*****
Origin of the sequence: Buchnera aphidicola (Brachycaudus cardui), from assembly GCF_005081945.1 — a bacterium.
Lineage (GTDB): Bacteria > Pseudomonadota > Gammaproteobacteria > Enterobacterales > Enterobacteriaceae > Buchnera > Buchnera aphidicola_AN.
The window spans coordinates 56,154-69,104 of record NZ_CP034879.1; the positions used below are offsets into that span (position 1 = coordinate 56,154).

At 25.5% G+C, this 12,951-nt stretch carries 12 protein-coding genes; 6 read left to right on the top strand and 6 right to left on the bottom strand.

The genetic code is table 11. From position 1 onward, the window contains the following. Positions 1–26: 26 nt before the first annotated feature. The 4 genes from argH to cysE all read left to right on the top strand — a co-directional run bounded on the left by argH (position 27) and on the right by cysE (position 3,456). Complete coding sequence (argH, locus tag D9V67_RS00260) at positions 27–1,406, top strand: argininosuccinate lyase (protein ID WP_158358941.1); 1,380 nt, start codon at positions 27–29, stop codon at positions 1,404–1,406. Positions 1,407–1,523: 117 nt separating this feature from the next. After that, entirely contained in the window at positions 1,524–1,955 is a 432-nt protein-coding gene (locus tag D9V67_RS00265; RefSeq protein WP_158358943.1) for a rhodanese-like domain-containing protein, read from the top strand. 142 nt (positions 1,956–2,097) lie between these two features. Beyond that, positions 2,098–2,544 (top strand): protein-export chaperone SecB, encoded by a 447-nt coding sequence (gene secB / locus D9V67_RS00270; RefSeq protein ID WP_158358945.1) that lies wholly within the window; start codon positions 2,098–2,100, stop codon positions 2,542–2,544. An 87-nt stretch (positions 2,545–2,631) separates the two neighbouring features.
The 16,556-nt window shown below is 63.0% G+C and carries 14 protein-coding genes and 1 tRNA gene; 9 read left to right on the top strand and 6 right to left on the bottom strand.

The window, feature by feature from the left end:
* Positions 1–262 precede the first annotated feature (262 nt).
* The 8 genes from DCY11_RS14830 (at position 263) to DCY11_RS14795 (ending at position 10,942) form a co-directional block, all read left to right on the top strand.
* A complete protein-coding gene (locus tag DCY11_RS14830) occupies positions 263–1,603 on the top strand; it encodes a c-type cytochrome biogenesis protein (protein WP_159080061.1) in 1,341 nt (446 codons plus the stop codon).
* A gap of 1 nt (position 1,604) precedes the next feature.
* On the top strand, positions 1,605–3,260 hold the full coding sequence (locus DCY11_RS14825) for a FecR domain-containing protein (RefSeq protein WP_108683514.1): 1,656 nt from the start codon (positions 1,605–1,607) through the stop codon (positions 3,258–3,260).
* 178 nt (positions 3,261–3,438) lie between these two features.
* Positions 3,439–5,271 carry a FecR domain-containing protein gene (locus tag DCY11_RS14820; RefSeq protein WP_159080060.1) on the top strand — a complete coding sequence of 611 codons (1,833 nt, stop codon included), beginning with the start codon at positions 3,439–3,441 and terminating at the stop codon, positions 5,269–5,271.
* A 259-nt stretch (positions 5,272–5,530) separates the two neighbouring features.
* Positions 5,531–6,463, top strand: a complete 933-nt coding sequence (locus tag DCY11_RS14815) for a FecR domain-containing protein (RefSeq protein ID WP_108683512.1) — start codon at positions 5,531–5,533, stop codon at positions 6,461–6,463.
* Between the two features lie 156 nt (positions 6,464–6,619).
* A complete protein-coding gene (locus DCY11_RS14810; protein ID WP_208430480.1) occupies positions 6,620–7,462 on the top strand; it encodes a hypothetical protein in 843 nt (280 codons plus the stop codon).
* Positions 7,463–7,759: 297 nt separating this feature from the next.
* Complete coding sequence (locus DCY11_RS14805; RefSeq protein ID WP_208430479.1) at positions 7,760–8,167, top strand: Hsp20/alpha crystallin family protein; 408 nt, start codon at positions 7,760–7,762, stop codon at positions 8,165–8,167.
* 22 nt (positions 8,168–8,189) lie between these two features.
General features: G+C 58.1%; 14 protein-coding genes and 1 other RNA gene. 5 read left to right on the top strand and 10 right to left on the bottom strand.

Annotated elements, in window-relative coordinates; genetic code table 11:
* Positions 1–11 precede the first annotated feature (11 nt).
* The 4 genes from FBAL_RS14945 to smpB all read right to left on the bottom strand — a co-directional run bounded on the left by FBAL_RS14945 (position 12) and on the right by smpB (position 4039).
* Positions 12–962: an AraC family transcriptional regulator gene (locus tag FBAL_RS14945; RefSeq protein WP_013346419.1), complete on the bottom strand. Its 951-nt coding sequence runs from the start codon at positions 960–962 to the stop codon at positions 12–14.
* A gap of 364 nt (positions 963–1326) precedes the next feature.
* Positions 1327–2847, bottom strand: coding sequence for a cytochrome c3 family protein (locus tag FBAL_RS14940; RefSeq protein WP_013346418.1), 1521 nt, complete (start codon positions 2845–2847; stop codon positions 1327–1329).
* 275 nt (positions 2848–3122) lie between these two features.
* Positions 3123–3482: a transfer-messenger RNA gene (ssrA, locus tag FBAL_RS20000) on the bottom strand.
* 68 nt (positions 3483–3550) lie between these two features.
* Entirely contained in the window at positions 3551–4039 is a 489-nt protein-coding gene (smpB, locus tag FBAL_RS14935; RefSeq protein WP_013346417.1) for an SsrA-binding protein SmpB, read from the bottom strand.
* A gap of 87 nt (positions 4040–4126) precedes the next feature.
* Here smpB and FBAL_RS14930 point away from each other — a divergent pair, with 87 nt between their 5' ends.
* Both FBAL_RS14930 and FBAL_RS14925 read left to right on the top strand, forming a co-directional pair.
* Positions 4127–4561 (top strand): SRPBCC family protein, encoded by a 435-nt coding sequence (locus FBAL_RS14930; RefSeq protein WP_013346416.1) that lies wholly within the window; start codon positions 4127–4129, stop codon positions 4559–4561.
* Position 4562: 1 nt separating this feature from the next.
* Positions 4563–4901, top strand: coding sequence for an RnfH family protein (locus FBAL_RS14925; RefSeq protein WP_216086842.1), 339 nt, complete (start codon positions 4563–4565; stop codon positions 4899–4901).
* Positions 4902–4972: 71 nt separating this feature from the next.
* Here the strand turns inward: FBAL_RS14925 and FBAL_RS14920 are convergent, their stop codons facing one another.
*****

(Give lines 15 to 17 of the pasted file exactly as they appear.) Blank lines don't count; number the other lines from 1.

* A 259-nt stretch (positions 5,272–5,530) separates the two neighbouring features.
* Positions 5,531–6,463, top strand: a complete 933-nt coding sequence (locus tag DCY11_RS14815) for a FecR domain-containing protein (RefSeq protein ID WP_108683512.1) — start codon at positions 5,531–5,533, stop codon at positions 6,461–6,463.
* Between the two features lie 156 nt (positions 6,464–6,619).